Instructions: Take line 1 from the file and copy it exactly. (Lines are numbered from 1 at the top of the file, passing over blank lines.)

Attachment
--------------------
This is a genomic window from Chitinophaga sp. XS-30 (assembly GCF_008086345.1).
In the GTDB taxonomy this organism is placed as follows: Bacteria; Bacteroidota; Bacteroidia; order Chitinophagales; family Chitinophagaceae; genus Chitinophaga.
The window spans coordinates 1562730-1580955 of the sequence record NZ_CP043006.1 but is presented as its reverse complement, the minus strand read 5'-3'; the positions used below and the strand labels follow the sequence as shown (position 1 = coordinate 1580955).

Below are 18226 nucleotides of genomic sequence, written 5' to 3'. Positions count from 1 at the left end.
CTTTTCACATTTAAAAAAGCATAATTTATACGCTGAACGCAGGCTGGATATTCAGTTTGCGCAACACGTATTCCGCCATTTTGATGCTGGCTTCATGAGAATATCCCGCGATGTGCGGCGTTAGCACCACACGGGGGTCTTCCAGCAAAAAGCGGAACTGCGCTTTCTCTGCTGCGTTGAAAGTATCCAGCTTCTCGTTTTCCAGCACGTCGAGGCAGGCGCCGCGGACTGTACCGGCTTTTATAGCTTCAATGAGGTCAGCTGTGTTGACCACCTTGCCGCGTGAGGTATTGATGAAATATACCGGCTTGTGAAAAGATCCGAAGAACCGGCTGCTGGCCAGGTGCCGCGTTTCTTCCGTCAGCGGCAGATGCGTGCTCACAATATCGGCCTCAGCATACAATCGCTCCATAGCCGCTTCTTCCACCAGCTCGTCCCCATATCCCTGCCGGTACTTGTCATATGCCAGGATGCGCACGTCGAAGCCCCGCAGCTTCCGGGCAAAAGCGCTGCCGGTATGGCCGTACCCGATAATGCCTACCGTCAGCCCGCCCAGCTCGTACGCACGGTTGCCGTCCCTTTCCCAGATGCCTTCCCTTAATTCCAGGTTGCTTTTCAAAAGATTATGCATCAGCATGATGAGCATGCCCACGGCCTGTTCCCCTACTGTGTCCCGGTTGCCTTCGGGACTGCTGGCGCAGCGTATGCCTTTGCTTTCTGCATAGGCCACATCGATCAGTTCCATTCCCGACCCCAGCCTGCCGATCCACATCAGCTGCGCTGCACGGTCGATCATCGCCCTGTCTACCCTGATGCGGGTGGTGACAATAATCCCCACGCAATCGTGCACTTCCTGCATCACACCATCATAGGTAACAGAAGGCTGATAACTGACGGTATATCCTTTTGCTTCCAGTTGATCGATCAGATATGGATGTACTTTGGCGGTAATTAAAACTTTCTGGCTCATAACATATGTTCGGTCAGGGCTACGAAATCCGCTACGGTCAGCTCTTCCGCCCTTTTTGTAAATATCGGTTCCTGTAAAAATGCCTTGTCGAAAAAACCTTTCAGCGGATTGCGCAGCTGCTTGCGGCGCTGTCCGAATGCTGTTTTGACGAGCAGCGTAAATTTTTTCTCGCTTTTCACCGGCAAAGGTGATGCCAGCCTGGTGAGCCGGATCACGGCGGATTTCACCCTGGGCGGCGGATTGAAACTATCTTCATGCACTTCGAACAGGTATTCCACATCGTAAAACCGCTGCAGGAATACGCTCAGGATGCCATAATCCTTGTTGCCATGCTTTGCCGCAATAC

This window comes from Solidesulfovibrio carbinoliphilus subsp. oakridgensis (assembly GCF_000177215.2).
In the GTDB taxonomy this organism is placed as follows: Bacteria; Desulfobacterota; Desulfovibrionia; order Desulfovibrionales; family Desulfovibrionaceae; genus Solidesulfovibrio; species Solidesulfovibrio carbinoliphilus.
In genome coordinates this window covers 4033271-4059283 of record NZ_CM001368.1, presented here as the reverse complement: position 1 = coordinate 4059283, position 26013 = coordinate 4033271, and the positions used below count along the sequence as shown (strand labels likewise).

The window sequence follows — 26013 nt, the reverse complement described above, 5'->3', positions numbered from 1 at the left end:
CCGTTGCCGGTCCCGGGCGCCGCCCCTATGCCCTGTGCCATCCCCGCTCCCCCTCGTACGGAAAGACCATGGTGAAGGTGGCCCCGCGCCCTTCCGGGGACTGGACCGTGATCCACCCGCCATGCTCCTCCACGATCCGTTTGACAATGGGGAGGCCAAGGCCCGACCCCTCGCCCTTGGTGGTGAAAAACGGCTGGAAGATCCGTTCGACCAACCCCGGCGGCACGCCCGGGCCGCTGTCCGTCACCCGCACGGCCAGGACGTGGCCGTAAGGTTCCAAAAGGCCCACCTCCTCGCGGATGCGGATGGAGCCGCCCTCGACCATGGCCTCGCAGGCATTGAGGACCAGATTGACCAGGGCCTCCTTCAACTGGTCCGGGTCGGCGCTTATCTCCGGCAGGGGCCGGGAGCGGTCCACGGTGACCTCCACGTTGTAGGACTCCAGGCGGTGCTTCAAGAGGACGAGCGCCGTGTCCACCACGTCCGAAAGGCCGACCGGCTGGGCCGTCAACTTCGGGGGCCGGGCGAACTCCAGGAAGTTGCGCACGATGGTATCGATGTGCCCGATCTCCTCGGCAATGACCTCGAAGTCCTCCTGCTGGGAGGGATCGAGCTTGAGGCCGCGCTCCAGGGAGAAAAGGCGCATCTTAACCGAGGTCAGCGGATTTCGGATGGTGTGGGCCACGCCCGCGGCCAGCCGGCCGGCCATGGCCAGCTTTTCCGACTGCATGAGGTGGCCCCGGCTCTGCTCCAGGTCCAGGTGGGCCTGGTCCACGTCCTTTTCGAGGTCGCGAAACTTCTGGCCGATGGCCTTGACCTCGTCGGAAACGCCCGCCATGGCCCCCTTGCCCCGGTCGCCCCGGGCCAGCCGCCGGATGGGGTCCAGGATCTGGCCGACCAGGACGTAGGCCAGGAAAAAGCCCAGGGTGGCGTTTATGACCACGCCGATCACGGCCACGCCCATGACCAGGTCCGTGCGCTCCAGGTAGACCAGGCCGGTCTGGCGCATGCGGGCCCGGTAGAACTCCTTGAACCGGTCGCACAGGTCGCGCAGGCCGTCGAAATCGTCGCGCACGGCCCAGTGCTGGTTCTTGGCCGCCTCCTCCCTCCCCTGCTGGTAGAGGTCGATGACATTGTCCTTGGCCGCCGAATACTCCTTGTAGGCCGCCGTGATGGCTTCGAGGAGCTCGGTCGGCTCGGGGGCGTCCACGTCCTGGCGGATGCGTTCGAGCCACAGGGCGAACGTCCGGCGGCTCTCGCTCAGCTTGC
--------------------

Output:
This is a genomic window from Chitinophaga sp. XS-30 (assembly GCF_008086345.1).